Ashes on Your Head

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Ashes on Your Head

In Chaldean culture (Chaldeans being Catholics from Iraq) there is an expression that, roughly translated, means “ashes on your head.” It’s meant to be an insult. That expression popped into my head as I was contemplating Ash Wednesday.

In Biblical times, mourners would cover themselves in ashes as a symbol of their grief. And today, Catholics all over the world will be marked with ashes on their forehead and the reminder, “Remember you are dust, and unto dust you shall return.”

The ritual is a deeply humbling one, and from the crowds I encounter each year at Ash Wednesday services, an immensely popular one. I think we want to begin Lent in a posture of humility and prayer. I think, like giving something up for Lent, we long to express our Catholic identity.

So if you notice someone walking by with a smudge upon his or her forehead, resist the urge to say, “You’ve got a little sumpin sumpin on your forehead.” They know.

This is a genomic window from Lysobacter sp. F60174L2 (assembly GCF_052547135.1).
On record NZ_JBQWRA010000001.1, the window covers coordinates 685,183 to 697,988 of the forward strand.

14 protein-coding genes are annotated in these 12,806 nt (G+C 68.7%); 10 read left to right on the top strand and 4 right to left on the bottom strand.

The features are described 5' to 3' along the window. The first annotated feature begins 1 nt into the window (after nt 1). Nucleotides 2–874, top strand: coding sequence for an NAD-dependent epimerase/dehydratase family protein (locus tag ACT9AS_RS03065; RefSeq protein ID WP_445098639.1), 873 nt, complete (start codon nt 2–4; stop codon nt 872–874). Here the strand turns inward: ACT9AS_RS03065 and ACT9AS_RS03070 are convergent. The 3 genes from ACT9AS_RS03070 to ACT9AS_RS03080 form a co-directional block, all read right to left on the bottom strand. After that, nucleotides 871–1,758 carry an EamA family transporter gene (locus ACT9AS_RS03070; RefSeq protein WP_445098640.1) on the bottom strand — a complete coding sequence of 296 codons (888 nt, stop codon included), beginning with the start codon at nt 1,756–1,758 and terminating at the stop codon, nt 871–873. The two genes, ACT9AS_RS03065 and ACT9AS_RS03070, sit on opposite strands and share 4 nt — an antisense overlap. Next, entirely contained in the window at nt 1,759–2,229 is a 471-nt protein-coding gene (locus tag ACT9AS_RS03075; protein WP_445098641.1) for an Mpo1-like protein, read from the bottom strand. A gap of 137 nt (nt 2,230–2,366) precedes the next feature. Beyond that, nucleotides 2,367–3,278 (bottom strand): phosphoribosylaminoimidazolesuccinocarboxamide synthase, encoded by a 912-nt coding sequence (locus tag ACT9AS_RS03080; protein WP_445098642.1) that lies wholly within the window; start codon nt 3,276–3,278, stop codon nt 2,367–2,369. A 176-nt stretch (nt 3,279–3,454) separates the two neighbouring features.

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2 thoughts on “Ashes on Your Head

  1. Ha Mary, this made me laugh a bit. Not only is there “ashes on your head, there is also “ashes on your situation” (John will know that one) Speaking of lent, Bianca has given up all meat and dairy products. So its not only a sacrifice for her, but she sure didn’t think of her mom in this whole equation. I have to make two meals every day! One for her without meat and diary, and then one for my carnivore husband and boys.
    On Sunday, as I was making wonderful pancakes, humming to the music and thinking how nice it would be that we can all eat the same thing, Bianca comes downstairs and I gleefully say “Good Morning! We are all going to have Pancakes and Hash Browns”. Expecting her to give me an approval shout of joy-(who am I kidding? this is Bianca) She looks over at my pan and says “I’m not eating that. You made it with Butter”.. Uggg All I can say is “Ashes on MY head”!!

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